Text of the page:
Sunday, August 31, 2014

Social Justice

This is a very good article appearing in today's The Hindu which discusses the failure or ineffectiveness of Govt. policies in uplifting the conditions of dalits.


  • In a new book, Defying the Odds: The Rise of Dalit Entrepreneurs , we [the authors] have attempted to map the trajectories of 21 Dalit entrepreneurs — their humble origins and the grit they displayed in building successful businesses. Although they are minuscule in number among the 200 million-plus Dalits, their experiences reveal that they largely succeeded despite and not because of public policy. It also shows what can now be done to pave the way for more Dalits to become job givers rather than remain job seekers, a slogan adopted by their trade body, the Dalit Indian Chamber of Commerce and Industry (DICCI)
  • Our initial findings indicate that almost all of the respondents are first generation entrepreneurs. Most are not well-educated (in terms of fancy degrees); indeed, many have even limited schooling. The collective turnover of these 1,000 Dalit entrepreneurs is nearly Rs.10,000 crore. Almost none of them has received support or preferential treatment from the government. They did not even consider approaching institutions like the National Scheduled Castes Finance and Development Corporation (NSFDC) which is mandated to promote entrepreneurship among Dalits. The transaction costs are simply too high when compared to the very modest amounts of funds handed out by people who have little knowledge of the issues.
  • The policy discourse has so far focussed on the preferential model over and above what is practicable. Job quotas without jobs are meaningless. Dalits will find very limited economic opportunities in government jobs for the simple reason that these barely exist relative to the numbers of Dalit youth joining the workforce. The emphasis should be to ensure universal access to quality education and health care and other basic public goods for all people and ensure that all those left out due to a variety of reasons are covered.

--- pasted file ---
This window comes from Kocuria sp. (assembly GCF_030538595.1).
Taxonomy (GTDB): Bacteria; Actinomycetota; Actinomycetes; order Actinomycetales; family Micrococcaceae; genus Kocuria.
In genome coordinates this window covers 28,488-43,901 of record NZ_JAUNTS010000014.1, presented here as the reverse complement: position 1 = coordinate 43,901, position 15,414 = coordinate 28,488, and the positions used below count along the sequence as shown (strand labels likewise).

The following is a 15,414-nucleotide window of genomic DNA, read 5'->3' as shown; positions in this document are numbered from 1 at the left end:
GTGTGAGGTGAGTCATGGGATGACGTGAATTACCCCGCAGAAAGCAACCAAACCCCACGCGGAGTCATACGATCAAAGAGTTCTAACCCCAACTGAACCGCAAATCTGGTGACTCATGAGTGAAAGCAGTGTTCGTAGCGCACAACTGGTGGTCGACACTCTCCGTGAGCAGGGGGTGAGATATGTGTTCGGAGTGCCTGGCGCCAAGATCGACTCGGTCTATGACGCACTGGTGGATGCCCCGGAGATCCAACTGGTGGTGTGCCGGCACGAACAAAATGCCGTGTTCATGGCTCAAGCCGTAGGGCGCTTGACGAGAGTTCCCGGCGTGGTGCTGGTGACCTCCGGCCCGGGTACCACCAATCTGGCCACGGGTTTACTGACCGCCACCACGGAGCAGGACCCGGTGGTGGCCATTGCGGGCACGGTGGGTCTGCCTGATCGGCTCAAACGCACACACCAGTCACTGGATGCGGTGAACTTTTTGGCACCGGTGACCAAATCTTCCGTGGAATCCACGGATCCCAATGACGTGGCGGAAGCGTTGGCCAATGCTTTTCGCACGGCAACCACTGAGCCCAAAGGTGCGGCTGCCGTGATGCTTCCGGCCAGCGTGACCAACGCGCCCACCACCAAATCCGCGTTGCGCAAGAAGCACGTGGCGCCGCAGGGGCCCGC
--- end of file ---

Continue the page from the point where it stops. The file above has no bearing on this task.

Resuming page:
• Second, manufacturing offers more scope for would-be Dalit entrepreneurs for the simple reason that the children of the elite simply cannot take the heat and dust and the distant locations that are inevitable in setting up a manufacturing unit in India today. They prefer service-related occupations in metros in air-conditioned offices.
  • Third, social hierarchies are much more rigid in rural India, and an urbanising India offers better opportunities for aspiring Dalit entrepreneurs.
The challenge for policymakers is to create what de Tocqueville termed “equality of conditions” wherein anyone can chart his/her own course with initiative, tenacity and an enabling policy regime. 

Reflections on Caste: U R Ananthmurthy

Recently Mr. U. R. Ananthamurthy, noted Kannada literateur died. He was a vehement opposer of caste system. Excerpts from today's The Hindu article:

Reflections on caste
Ananthamurthy reflected on caste on many occasions, and his novel, Samskara (1965), evokes the decadent world of a brahman agrahara (settlement), much of it drawing on his own experience of growing up in one. He belonged to the Madhva tradition, a Vaishnava sect that followed the 13th century philosopher, Madhvacharya. His name, Udupi Rajagopalacharya Ananthamurthy, as professor Arindam Chakrabarti reminded me, bears the signature of Udupi Sri Krishna — the presiding deity of Madhva Dvaita Vedanta.